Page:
You’ll hear similar stories from Iranians who fled their homeland. But the most painful stories are echoed by those who remain in Iran. Most women, still fighting for their freedom. Their voices, though, aren’t being heard by those who have the power to help them live better lives. When a country or a world leader legitimizes or recognizes Iran’s Islamic Regime, women who are suffering there, feel as if they’re being emotionally lashed.

That’s why Iranian women worry about Afghan women. They know what can happen after the television cameras stop rolling. They fear that as time goes by the world will stop paying attention to the fate of the women who had no choice but to stay behind in Afghanistan. They’re concerned that after the last American citizen is pulled out of Afghanistan, the Taliban will shut down the internet and Afghan women won’t be able to tell their stories.

But at the same time, Iranian women see how Afghan women are strong, resilient, and determined. Just days into the Taliban invasion, female journalists continue to show up in front of cameras and small groups of women hold protests to make sure they’re not silenced.

As women, we should strive to hold up other women, especially those suffering under oppressive regimes. What happens half-way around the world usually comes back to affect our lives here in the United States. The Coronavirus and the attacks on 9/11 are just a few tragic examples.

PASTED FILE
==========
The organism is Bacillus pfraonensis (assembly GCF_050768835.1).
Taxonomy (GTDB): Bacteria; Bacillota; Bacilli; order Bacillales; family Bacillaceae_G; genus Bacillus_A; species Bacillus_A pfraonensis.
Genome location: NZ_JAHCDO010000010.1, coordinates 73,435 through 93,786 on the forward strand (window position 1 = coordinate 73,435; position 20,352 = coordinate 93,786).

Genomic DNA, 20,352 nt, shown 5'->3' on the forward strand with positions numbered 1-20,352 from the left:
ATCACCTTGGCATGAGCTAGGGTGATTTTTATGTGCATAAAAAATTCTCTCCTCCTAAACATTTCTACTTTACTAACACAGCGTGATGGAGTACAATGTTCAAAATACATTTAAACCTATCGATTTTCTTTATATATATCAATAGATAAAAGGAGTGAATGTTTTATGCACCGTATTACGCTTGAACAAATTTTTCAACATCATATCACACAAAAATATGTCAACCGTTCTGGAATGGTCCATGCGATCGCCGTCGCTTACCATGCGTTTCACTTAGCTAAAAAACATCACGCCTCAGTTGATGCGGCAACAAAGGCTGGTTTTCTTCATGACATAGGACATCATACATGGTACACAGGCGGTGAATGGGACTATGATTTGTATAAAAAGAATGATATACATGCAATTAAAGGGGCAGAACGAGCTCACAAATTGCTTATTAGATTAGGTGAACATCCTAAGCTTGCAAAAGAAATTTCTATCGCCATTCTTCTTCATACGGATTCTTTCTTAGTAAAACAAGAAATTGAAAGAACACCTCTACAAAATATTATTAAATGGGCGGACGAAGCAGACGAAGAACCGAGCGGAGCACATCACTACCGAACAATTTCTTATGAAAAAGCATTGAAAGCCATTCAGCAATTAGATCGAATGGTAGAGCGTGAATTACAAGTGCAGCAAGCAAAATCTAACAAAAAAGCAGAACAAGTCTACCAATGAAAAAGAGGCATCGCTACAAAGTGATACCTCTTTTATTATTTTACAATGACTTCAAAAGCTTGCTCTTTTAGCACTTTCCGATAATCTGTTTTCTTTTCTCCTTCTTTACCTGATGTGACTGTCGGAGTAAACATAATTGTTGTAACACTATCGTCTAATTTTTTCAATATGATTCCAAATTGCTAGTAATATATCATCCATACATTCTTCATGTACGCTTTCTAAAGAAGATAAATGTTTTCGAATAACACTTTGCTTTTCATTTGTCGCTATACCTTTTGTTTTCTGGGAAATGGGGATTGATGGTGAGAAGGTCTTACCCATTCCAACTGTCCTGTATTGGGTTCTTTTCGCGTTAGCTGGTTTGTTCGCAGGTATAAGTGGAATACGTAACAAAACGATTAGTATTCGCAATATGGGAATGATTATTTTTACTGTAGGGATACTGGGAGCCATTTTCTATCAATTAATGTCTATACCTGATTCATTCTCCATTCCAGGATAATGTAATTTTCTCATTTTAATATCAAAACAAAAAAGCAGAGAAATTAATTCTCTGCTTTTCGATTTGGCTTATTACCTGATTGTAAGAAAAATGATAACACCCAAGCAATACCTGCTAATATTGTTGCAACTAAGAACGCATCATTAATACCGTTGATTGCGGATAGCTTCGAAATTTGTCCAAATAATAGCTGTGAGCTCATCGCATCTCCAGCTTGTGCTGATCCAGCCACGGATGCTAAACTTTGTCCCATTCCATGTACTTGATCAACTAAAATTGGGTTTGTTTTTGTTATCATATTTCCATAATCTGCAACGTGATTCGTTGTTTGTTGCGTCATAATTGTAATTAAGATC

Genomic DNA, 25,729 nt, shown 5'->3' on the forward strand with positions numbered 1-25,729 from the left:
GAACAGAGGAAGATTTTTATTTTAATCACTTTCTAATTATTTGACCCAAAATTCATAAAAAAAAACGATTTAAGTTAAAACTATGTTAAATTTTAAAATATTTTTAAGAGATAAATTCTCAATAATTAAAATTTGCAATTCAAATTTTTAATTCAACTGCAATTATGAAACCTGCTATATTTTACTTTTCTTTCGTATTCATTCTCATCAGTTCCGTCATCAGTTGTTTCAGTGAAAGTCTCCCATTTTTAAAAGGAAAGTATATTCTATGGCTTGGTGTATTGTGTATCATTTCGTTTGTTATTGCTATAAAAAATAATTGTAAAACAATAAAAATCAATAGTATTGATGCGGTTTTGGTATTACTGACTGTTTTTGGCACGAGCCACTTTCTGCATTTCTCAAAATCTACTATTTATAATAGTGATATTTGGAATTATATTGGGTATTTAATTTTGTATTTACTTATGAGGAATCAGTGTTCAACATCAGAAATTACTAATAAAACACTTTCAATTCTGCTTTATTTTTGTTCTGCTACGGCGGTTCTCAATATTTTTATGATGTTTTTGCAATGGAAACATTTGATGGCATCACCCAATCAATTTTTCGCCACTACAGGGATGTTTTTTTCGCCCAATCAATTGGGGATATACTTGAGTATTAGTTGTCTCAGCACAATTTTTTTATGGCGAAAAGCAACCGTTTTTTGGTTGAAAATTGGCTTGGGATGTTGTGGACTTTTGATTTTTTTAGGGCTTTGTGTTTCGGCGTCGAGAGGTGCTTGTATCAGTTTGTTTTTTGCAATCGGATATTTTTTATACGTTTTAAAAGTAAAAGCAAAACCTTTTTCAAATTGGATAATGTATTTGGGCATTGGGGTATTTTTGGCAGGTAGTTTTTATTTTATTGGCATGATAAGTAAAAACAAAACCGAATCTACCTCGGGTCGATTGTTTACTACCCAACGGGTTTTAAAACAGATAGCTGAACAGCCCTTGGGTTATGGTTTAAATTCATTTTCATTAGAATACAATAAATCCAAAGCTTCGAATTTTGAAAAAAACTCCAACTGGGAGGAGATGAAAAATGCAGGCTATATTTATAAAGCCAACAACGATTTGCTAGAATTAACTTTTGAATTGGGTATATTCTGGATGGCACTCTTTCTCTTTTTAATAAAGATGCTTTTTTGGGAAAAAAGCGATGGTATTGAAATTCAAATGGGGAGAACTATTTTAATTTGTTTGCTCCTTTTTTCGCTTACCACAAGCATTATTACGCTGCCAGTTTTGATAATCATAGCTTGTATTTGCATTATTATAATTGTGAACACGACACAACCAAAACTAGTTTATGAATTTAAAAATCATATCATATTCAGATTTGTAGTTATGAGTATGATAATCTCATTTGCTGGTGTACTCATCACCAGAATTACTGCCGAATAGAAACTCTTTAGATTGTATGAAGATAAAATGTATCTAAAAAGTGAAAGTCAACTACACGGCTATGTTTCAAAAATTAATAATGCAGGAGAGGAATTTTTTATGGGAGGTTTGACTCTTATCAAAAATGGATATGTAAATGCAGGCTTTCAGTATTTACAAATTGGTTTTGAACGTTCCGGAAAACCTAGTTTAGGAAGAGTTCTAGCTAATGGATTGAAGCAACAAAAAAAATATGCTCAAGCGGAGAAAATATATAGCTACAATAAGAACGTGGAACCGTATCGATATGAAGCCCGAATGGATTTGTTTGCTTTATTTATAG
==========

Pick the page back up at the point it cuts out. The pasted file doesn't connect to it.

We can help bring awareness to the plight of oppressed women around the world by asking our government not to recognize regimes that violate the rights of women. We should demand that our elected officials not negotiate with bad-behaving governments unless those regimes are willing to grant women more rights.

Right now, the United States’ first duty is to get all American citizens safely out of Afghanistan. The fact the Biden administration has no idea how many Americans are still on the ground in Afghanistan is a huge problem.

Most agree, the U.S.’s second obligation is to make sure Afghans, who helped Americans, also get out alive. As Americans, our word is our bond. We promised the Afghans who worked with us that we wouldn’t leave them behind. Imagine how many people around the world will want to help Americans in the future if the U.S. doesn’t stick to its promise. Imagine how many will turn against us if an Afghan, who helped the U.S., is murdered by the Taliban?

Our third priority should focus on working with other countries to make sure women, who are in danger because of a public profession or their political activism, have an option to leave Afghanistan if they wish to do so. This is nothing new. Refugees have been allowed to come to our shores and seek political asylum for decades. In the case of Afghanistan, it’s the least the U.S. can do for abruptly pulling troops out of Afghanistan without what appears to be a Plan A, B or C.

Pictured, top: The author as a child, in Iran.

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One response to “The World Must Rally to the Cause of Afghan Women”

  1. I seldom agree with you, Kathleen, but you’re spot on here. Very sad situation for these women and girls.